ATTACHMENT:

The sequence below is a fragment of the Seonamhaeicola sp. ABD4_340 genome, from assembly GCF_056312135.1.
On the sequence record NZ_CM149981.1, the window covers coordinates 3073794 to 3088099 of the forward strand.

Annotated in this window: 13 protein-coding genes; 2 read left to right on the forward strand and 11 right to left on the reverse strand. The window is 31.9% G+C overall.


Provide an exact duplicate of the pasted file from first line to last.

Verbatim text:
The sequence below is a fragment of the Seonamhaeicola sp. ABD4_340 genome, from assembly GCF_056312135.1.
On the sequence record NZ_CM149981.1, the window covers coordinates 3073794 to 3088099 of the forward strand.

Annotated in this window: 13 protein-coding genes; 2 read left to right on the forward strand and 11 right to left on the reverse strand. The window is 31.9% G+C overall.